In this verse, the author makes salutations to Nagarjuna and Asanga, who became the custodians and progenitors of the two aspects of the Buddha’s teaching: Asanga was the progenitor of the path of skillful means and Nagarjuna was the progenitor of the path of the profound view of emptiness. Lama Tsong Khapa pays homage to these Indian masters as great revitalizers of the Buddha’s teachings. Historically, Nagarjuna came to earth around four hundred years after the death of the Buddha, and Asanga about two hundred years after the death of Nagarjuna. In light of this distance of time between them, the question immediately arises as to the continuum, or lineage, between the Buddha and Nagarjuna and Asanga.

We can understand the continuity of the teachings through successive living masters in human form, such as the lineage of the transmission of the vinaya teachings of ethical discipline, but the transmission of the lineage can also be understood on a more subtle level. For example, the celestial form of the bodhisattva Manjushri had a special connection with Nagarjuna, and Maitreya had a special connection with Asanga. Thus, the great bodhisattvas may sometimes directly inspire the lineage.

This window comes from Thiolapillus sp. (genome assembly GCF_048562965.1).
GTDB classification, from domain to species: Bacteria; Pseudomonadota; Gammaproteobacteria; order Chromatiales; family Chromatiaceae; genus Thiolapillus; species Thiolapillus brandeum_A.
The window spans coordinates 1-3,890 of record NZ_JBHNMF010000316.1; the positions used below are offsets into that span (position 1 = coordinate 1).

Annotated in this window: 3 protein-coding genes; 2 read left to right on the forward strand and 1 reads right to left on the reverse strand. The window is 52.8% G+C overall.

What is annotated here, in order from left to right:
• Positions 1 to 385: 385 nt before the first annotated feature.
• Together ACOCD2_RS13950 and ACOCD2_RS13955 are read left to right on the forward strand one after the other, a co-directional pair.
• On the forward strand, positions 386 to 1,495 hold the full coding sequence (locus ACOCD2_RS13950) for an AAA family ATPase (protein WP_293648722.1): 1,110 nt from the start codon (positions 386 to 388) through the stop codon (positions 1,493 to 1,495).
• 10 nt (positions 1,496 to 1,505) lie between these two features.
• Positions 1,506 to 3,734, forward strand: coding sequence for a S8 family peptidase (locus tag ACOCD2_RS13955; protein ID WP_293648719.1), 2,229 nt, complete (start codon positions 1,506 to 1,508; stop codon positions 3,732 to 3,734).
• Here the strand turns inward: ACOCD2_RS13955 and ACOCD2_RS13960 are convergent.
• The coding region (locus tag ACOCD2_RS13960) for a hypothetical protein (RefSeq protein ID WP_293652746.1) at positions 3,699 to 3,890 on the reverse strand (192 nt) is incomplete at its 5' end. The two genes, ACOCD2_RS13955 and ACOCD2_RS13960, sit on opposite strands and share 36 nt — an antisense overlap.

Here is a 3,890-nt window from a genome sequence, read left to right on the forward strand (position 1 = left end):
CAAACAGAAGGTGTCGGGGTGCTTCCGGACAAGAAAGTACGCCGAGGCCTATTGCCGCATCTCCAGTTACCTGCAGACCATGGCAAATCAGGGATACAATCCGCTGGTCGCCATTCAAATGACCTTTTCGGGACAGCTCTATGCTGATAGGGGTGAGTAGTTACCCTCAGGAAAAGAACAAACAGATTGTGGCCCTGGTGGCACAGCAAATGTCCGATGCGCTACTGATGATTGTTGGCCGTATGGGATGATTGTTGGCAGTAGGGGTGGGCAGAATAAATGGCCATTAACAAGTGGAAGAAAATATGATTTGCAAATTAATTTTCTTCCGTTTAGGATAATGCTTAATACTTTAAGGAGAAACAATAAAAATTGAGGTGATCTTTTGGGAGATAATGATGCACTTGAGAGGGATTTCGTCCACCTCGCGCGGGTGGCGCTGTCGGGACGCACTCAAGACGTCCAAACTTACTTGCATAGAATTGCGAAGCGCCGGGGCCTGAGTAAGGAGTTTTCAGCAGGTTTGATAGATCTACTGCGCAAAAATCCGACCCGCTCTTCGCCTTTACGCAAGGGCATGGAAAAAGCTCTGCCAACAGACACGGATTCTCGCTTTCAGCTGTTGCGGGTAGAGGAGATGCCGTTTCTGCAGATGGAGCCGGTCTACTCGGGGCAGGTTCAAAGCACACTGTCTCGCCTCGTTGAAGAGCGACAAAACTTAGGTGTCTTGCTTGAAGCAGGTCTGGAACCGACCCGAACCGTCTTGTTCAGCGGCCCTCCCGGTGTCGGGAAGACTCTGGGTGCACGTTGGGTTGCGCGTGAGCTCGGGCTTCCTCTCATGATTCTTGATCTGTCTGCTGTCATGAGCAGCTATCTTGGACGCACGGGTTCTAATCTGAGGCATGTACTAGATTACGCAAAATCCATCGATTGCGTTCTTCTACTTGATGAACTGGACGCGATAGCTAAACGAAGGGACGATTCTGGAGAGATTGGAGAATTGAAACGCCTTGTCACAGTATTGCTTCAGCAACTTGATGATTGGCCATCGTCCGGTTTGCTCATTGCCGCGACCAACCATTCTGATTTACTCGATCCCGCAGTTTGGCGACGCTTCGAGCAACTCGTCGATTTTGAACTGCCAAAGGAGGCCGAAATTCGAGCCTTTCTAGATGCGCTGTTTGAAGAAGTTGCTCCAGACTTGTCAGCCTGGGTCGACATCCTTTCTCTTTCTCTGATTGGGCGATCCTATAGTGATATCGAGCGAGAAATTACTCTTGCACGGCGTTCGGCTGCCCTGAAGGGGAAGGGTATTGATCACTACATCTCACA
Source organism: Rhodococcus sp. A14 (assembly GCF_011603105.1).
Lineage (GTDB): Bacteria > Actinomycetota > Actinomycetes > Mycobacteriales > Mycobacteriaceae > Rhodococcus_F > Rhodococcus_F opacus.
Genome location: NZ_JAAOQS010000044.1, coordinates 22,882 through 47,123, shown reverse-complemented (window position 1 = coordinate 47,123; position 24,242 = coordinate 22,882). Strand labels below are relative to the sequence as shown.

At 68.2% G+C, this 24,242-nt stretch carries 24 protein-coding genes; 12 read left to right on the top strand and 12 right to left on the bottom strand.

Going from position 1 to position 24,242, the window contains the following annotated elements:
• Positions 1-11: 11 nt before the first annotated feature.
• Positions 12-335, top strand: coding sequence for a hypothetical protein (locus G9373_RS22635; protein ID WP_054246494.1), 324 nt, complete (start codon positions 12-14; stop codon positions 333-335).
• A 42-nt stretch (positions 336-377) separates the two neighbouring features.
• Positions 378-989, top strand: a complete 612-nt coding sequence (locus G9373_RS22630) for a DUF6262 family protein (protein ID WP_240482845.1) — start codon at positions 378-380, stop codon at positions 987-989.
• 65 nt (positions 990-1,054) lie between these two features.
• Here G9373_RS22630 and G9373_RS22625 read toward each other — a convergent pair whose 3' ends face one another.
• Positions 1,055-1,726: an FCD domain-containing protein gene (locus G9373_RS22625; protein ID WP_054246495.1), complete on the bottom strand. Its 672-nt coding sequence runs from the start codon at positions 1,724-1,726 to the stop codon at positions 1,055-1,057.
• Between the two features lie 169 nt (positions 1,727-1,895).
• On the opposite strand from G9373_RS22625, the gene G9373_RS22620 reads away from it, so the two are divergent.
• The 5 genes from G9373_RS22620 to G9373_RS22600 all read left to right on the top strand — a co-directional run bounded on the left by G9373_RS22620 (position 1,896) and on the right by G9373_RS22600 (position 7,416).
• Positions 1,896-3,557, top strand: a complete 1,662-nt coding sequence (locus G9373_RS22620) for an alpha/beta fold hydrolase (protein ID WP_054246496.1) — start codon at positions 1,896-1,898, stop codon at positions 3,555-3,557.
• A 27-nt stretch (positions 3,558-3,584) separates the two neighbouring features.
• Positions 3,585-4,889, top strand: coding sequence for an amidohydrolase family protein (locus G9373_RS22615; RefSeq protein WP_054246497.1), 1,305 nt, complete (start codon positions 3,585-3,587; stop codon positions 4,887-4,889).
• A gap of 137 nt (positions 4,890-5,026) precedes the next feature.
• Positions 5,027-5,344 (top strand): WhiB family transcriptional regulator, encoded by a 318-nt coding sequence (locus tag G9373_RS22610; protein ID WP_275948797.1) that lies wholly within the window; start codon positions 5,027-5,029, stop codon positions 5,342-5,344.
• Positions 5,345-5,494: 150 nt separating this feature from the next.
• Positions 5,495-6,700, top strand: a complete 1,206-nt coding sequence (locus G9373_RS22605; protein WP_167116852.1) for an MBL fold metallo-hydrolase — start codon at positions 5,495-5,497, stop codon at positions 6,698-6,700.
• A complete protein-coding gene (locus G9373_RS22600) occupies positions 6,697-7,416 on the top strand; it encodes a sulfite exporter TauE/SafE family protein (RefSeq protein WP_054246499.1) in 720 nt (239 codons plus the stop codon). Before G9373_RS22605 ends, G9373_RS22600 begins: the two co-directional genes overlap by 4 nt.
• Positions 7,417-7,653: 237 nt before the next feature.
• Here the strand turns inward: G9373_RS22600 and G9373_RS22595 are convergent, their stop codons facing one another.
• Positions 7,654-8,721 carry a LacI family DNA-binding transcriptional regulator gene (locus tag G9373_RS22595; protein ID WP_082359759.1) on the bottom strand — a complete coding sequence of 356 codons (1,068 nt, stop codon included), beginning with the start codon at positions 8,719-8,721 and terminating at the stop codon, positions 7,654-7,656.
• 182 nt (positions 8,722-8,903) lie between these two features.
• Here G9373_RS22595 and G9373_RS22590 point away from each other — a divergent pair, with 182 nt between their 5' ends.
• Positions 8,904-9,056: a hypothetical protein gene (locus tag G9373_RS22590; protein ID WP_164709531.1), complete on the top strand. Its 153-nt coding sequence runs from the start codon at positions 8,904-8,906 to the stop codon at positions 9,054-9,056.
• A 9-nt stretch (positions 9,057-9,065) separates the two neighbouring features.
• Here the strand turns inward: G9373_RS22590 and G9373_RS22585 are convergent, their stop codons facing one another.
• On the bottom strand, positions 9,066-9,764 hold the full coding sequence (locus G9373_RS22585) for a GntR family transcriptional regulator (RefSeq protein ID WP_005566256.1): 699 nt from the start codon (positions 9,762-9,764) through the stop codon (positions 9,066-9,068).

When we look at the transmission of the Buddha’s teachings in this way, it obviously raises questions about the status of the historical Buddha. In the Buddhist tradition, there are generally two perspectives on this. One views Shakyamuni Buddha in conventional terms. At the initial stage, he is seen as an ordinary being who, through meditation and practice, attained enlightenment in that very lifetime under the bodhi tree. From this point of view, the instant before his enlightenment, the Buddha was an unenlightened being.